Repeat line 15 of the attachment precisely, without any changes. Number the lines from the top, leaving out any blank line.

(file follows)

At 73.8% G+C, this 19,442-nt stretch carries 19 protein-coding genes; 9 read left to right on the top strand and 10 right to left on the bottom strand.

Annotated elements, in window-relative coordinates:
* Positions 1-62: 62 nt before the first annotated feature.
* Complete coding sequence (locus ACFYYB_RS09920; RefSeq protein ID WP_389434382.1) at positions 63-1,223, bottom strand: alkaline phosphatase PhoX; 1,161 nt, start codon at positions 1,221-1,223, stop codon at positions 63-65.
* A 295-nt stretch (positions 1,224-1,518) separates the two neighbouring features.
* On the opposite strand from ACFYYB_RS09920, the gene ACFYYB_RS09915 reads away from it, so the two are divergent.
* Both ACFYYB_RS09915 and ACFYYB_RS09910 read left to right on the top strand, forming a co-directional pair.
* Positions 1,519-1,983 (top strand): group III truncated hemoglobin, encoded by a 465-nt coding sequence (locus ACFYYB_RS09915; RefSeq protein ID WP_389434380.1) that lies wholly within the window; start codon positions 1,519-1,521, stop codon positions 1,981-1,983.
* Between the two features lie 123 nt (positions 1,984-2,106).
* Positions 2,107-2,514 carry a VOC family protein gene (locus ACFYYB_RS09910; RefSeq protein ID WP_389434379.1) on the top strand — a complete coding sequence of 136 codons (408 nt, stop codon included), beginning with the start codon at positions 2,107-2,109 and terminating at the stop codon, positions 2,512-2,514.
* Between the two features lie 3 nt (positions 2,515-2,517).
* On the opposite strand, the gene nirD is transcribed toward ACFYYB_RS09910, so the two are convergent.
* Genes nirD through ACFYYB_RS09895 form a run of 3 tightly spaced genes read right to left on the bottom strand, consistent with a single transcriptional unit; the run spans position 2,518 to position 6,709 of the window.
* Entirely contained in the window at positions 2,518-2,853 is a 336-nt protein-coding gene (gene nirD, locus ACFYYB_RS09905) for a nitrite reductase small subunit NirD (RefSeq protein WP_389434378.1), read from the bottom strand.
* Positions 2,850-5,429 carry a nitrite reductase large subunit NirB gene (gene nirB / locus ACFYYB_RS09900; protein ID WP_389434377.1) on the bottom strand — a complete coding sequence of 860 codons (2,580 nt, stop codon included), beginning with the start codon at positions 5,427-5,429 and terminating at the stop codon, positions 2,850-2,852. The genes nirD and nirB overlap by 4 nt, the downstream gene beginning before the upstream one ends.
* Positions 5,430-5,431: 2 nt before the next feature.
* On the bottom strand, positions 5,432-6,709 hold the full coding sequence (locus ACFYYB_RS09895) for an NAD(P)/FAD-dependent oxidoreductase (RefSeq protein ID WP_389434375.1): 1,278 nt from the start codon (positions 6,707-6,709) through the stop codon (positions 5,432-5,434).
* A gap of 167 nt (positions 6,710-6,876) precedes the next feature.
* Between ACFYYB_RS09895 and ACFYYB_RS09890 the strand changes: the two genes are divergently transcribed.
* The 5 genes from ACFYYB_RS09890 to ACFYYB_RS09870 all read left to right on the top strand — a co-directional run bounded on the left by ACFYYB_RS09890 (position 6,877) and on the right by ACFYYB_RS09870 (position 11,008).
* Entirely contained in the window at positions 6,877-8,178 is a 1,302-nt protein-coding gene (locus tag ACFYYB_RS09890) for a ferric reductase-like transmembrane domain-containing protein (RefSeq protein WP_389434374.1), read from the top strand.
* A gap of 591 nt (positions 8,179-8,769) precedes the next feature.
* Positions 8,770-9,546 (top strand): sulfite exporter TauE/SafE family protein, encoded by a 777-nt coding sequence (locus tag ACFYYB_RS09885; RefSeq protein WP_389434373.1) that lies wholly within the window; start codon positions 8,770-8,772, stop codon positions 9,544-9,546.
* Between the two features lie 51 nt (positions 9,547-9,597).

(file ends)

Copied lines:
* Positions 2,850-5,429 carry a nitrite reductase large subunit NirB gene (gene nirB / locus ACFYYB_RS09900; protein ID WP_389434377.1) on the bottom strand — a complete coding sequence of 860 codons (2,580 nt, stop codon included), beginning with the start codon at positions 5,427-5,429 and terminating at the stop codon, positions 2,850-2,852. The genes nirD and nirB overlap by 4 nt, the downstream gene beginning before the upstream one ends.